More and more prefer private jets to first class

The decline of the first class, for several reasons

Fewer and fewer people choose it: because for some, the business class is not so different and because someone else prefers private jets. The first classes of airlines in the world are in decline. They have never been more luxurious and full of services than today, but fewer and fewer people are choosing them.

According to data from OAG, a company that analyzes airline flights over the last decade, most airlines offer fewer and fewer first-class seats on almost every route. In ten years, the number of first-class seats on Lufthansa flights has almost halved, and in ten years, the number of first-class travelers from Los Angeles to London has dropped by forty percent. Major airlines such as Air New Zealand and Turkish Airlines have even withdrawn the first classes of their offer.

The Economist recently spoke about this, trying to understand why: the quick answer is that many high-net worth travelers now choose to travel in business class or economy class, and more and more affluent or very famous prefer private jets.

At the beginning of their history, commercial flights had no class. The economy, the cheapest and least comfortable class, was introduced in the 1950s; the business class arrived in the seventies, designed for those who, during the flight, had to work in peace or to better rest, to be able to work as soon as they landed. In the mid-nineties, the Premium Economy arrived, a cross between the economy and the business class. Henceforth, not all societies have got these four classes, but if they have them, they are in that order, from the best (to the most expensive, with a few exceptions and in strange cases) to the worst:

Airline classes, in two words

• First class: the best, with the best flight and ground services
• Business Class: designed, as its name suggests, for business travelers
• Premium Economy: newly created as an intermediate solution
• Economy: the basic class, with less services and space than others

The first class, a marketing tool that has lost its effectiveness

In recent decades, there have been two clear trends in scheduled flights: some companies have focused, especially on shorter flights, on low-cost offers, removing all non-essential services. At the same time, many large companies have concentrated, especially on flights of several hours, on the first classes, increasingly luxurious and reserved, in which it is also possible to take a shower. Already in 2014, Alexandre de Juniac, CEO of Air France-KLM, said that the first class was “little more than a marketing expedient” and that “nobody really earns money”. The trick was this: if a traveler sees that Emirates, British Airways or Air France have excellent seats in first class, he is led to think that, therefore, the economy will not be so bad.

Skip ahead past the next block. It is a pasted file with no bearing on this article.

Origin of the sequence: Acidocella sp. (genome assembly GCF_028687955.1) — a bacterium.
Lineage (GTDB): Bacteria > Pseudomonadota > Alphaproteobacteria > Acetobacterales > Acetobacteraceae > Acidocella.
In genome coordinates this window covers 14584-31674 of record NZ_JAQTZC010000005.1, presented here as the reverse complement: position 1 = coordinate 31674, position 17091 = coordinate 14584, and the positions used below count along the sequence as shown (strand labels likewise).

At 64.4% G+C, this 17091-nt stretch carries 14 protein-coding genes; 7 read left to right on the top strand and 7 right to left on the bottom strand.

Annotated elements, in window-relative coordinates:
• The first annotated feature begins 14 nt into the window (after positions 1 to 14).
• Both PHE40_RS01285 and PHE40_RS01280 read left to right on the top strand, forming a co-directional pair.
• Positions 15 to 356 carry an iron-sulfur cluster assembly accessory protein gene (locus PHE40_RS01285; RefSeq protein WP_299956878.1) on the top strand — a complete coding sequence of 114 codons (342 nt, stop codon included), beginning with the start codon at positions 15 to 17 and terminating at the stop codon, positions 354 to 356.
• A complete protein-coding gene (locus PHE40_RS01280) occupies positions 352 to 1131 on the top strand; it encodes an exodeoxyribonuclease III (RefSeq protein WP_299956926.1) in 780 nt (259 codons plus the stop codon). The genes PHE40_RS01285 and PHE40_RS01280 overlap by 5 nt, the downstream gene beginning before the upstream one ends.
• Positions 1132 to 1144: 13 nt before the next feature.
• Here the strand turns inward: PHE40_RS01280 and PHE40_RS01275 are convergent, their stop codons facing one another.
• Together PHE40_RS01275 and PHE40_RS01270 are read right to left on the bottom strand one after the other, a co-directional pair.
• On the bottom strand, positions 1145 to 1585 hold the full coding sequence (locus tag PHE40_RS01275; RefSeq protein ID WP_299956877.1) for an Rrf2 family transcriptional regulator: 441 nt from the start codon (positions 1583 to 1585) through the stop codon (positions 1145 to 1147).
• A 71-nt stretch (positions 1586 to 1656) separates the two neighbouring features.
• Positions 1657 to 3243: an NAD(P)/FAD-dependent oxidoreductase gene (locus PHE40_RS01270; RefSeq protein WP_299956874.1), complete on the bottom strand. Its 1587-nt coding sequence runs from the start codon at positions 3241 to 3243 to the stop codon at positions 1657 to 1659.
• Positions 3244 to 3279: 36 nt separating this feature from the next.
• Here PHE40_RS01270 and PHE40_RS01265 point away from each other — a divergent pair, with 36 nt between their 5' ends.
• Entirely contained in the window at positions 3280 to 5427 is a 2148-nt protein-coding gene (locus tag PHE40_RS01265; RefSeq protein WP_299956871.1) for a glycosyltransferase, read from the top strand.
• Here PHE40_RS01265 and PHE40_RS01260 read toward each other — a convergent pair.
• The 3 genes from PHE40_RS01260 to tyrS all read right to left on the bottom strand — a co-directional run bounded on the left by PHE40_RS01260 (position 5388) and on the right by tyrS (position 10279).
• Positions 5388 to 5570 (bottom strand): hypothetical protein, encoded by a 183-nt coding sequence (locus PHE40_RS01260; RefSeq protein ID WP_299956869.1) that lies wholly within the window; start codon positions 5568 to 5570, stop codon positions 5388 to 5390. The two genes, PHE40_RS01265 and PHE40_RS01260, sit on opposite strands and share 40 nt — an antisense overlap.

For a while, the idea worked. The first classes helped airlines to differentiate themselves from low cost flights. In addition, the first classes were luxury offers, in a period – in the late 90s and early 2000s – in which the luxury world was going well. That means there were people with a lot of money and when they wanted to travel, they were not paying attention to expenses.
Why, then, does The Economist write that “many analysts predict that the first class is about to disappear”? In short, service in other classes has improved. Now, for example, it is possible to fully tilt the seat, to sleep more or less comfortably, even in a professional environment.
As Greeley Koch, who works for the Association of Corporate Travel Executives, said: “Most companies believe that this option in Business is enough for their employees and that only a few jackpots are therefore entitled to a first class paid by the company. “Those who continue to fly in Premium do so because they want more privacy and because they like certain additional imperfections and the ability to choose how to manage their flight time, for example deciding what and when to eat.

Better a private jet hire?
A private jet hire for eight people for his business may be more profitable than paying 8 first class tickets.

Because a private jet can land and take off ready from the destination, often a factory located hundreds of kilometers from airports for airliners, but near airports for private planes, which are 10 times more numerous in Europe (over 3000 against about 300).

For those who really have a lot of money, private jets  are incredibly convenient, reserved, with no boarding and departure times. There is the problem of pollution: while it is true that a first-class seat generates (for services offered and space occupied) twice as much pollution as a seat in the economy, it is also true that many private jets flying half empty they do much more damage to the environment than a large scheduled flight full of people, knees crushed under the seats. But again, there are cases where the alternative to the private jet, when it comes to reaching destinations far away from big cities, is to use multiple cars, which ultimately would consume as a jet private.

A private jet hire for eight people for his business may be more profitable than paying 8 first class tickets.

Categories Uncategorized